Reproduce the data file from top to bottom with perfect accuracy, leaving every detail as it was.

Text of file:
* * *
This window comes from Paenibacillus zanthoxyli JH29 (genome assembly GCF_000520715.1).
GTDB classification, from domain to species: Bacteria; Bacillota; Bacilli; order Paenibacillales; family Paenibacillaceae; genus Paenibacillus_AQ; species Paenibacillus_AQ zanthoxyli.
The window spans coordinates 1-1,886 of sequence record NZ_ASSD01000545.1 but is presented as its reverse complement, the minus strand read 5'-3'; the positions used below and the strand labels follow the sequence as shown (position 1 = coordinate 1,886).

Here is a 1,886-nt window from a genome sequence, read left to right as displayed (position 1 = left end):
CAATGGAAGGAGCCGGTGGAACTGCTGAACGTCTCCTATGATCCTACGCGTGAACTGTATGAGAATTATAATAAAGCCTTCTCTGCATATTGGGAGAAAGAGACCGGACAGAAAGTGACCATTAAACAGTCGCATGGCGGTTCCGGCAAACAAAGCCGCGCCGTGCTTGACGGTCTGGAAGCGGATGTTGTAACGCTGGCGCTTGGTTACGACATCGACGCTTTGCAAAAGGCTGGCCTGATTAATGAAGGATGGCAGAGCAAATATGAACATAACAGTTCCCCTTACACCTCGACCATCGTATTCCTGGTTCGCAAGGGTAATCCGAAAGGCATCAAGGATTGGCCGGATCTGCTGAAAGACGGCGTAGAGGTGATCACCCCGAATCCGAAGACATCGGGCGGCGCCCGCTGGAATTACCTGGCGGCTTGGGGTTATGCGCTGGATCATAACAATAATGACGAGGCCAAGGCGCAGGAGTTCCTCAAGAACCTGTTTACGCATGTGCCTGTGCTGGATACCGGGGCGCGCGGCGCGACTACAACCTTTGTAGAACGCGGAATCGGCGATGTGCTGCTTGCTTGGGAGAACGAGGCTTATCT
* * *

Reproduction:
This window comes from Paenibacillus zanthoxyli JH29 (genome assembly GCF_000520715.1).
GTDB classification, from domain to species: Bacteria; Bacillota; Bacilli; order Paenibacillales; family Paenibacillaceae; genus Paenibacillus_AQ; species Paenibacillus_AQ zanthoxyli.
The window spans coordinates 1-1,886 of sequence record NZ_ASSD01000545.1 but is presented as its reverse complement, the minus strand read 5'-3'; the positions used below and the strand labels follow the sequence as shown (position 1 = coordinate 1,886).

Here is a 1,886-nt window from a genome sequence, read left to right as displayed (position 1 = left end):
CAATGGAAGGAGCCGGTGGAACTGCTGAACGTCTCCTATGATCCTACGCGTGAACTGTATGAGAATTATAATAAAGCCTTCTCTGCATATTGGGAGAAAGAGACCGGACAGAAAGTGACCATTAAACAGTCGCATGGCGGTTCCGGCAAACAAAGCCGCGCCGTGCTTGACGGTCTGGAAGCGGATGTTGTAACGCTGGCGCTTGGTTACGACATCGACGCTTTGCAAAAGGCTGGCCTGATTAATGAAGGATGGCAGAGCAAATATGAACATAACAGTTCCCCTTACACCTCGACCATCGTATTCCTGGTTCGCAAGGGTAATCCGAAAGGCATCAAGGATTGGCCGGATCTGCTGAAAGACGGCGTAGAGGTGATCACCCCGAATCCGAAGACATCGGGCGGCGCCCGCTGGAATTACCTGGCGGCTTGGGGTTATGCGCTGGATCATAACAATAATGACGAGGCCAAGGCGCAGGAGTTCCTCAAGAACCTGTTTACGCATGTGCCTGTGCTGGATACCGGGGCGCGCGGCGCGACTACAACCTTTGTAGAACGCGGAATCGGCGATGTGCTGCTTGCTTGGGAGAACGAGGCTTATCT